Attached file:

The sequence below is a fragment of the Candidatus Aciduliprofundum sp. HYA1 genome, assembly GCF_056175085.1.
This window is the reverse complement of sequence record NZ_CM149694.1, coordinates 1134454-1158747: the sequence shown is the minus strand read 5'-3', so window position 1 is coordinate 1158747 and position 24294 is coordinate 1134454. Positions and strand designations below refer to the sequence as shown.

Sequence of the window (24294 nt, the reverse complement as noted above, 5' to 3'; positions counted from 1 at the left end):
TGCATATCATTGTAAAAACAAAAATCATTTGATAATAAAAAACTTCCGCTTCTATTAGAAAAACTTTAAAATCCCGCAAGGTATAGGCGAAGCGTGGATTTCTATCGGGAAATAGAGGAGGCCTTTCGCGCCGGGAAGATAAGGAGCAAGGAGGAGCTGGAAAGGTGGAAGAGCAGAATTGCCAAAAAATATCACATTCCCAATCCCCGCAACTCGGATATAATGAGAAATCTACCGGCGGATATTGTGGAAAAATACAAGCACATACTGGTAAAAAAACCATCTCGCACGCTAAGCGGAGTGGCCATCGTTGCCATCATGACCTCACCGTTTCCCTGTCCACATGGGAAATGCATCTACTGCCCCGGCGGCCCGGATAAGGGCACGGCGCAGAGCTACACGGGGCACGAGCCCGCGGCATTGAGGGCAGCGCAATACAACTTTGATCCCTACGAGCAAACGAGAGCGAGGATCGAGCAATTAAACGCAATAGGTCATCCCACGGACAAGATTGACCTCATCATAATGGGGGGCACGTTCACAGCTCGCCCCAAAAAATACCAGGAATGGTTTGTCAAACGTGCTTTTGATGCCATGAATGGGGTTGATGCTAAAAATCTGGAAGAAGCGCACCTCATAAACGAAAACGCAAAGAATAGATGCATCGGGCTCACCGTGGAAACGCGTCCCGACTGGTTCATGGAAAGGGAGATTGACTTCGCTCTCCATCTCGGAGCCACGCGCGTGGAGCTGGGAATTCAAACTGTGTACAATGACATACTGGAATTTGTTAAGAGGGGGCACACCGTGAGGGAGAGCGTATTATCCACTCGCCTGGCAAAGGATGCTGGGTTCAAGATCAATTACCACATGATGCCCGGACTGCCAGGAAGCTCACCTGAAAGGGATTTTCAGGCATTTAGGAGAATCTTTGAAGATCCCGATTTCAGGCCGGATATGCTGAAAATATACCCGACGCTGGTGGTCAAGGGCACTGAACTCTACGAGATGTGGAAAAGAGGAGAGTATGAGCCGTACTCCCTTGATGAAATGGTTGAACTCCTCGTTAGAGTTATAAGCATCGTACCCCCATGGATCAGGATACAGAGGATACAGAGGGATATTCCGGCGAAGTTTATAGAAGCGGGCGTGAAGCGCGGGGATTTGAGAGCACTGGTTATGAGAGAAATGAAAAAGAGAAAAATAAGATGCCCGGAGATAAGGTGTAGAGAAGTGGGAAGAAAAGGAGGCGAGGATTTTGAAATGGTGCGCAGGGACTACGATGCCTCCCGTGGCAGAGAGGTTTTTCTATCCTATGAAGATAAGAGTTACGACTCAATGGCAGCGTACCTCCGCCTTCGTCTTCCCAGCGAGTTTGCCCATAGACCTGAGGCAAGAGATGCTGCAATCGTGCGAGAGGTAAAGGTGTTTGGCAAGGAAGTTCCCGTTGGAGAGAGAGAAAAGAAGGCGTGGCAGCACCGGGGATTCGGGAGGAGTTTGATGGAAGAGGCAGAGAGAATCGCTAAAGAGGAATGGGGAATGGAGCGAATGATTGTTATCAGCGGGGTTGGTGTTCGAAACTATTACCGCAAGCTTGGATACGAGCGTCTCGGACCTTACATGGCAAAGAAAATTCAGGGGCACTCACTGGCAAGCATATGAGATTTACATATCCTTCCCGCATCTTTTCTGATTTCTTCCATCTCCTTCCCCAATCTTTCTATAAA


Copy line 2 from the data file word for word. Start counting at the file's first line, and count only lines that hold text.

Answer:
This window is the reverse complement of sequence record NZ_CM149694.1, coordinates 1134454-1158747: the sequence shown is the minus strand read 5'-3', so window position 1 is coordinate 1158747 and position 24294 is coordinate 1134454. Positions and strand designations below refer to the sequence as shown.